What Does It Mean to Shelter in Place? | SERVPRO® of Downtown Charleston
If you’ve lived in Charleston for a while, you’ve probably been through a hurricane watch or warning. They’re not uncommon during the heart of hurricane season, which stretches from late May into November.
During these periods of heightened alert, there’s often a rush to determine whether you should remain where you are—and shelter in place—or evacuate.
Thankfully, meteorologists are usually able to provide local government officials with specific guidance related to current weather conditions that allows them to make this determination.
But it can still be confusing for the average person. So, let’s break down what “sheltering in place” looks like and how you can prepare yourself and your family ahead of time.
Steps to Take as a Storm Approaches
When a storm is predicted, whether it’s an intense thunderstorm, a major rainstorm with expected flooding or a hurricane, it’s important to take prompt action. Start here:
- Go inside. Seems self-explanatory, but you’d be surprised how many folks try to test the limits and stay outdoors when a storm is approaching. You will be safest inside a building, but if you can’t get to a building, sheltering inside your car is next best. During a storm, keep the car turned off and try not to touch anything metal.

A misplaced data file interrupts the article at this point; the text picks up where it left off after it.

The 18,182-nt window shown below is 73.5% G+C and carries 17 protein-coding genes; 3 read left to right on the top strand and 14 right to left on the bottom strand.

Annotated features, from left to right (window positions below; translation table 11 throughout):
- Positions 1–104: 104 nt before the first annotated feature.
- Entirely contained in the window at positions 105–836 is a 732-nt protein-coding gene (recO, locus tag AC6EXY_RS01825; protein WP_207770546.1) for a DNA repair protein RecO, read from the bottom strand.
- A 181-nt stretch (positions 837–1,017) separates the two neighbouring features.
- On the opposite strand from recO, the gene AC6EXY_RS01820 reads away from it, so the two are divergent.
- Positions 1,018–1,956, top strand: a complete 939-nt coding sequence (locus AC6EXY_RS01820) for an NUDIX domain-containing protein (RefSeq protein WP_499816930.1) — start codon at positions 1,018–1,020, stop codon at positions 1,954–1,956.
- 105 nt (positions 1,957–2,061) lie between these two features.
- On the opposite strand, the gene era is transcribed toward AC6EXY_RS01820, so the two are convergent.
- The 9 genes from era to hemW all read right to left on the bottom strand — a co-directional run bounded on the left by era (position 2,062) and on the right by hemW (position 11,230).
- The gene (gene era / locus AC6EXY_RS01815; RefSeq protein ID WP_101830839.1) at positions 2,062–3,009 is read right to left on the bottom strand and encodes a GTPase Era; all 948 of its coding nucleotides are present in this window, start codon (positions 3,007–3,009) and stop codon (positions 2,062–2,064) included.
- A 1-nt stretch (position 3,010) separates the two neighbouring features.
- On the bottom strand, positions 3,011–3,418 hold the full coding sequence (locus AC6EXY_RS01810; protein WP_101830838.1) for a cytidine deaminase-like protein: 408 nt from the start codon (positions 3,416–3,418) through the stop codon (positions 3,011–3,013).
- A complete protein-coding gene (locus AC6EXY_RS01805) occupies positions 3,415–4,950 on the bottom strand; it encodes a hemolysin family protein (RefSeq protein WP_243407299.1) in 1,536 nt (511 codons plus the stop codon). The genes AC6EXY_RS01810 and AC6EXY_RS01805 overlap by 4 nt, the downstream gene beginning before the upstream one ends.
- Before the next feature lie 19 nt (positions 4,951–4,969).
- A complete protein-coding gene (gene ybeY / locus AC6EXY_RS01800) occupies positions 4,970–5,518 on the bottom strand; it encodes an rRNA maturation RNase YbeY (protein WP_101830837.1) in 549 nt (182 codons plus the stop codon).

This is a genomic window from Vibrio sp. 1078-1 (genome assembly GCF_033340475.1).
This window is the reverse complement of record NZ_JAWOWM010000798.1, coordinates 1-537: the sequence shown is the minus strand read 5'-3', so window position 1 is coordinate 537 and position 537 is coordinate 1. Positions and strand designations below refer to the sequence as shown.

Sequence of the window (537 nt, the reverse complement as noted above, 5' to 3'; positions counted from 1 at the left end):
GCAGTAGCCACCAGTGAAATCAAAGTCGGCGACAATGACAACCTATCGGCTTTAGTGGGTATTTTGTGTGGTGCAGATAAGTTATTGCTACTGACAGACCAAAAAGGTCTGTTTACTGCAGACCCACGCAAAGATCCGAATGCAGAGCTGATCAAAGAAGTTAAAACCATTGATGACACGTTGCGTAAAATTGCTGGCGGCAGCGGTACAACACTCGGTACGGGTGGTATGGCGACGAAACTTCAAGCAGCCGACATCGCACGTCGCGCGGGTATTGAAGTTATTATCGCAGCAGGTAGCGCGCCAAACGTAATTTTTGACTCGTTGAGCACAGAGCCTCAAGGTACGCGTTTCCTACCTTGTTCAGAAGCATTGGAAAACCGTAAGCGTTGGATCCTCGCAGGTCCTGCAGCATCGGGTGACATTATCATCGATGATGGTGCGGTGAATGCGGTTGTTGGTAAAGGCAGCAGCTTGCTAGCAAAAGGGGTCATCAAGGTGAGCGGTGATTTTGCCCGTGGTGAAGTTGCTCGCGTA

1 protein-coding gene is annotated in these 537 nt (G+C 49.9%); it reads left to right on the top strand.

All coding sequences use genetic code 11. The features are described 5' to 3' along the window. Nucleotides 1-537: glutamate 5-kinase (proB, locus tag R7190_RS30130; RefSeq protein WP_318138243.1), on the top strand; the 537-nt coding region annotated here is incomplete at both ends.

- Close things up. To keep the weather outside of your home, you need to close up all windows and exterior doors. In certain conditions, such as when intense winds are expected, you may want to board up those windows or put shutters in place for extra protection from flying objects.
- Choose the safest spot in your home. Ideally, settle your family into a comfortable spot on the lowest level of your home, in a space that’s free of windows. Bring your emergency kit and other necessities into the space so you won’t need to leave it often, if at all.
- Keep up-to-date on what’s happening. If cell service is still operational, you can check weather apps and other sources to determine the latest information about the storm. Otherwise, use the battery-operated weather radio you should have in your emergency kit to keep you in the know.
- Stay in place until officials say it’s OK to leave. Once the storm has passed, even while you’re still waiting for the all-clear, you can text or call loved ones to let them know your current status.
The storm has passed, but your home suffered damage. What should you do next? Call SERVPRO—we’re available 24/7 to get the restoration process started!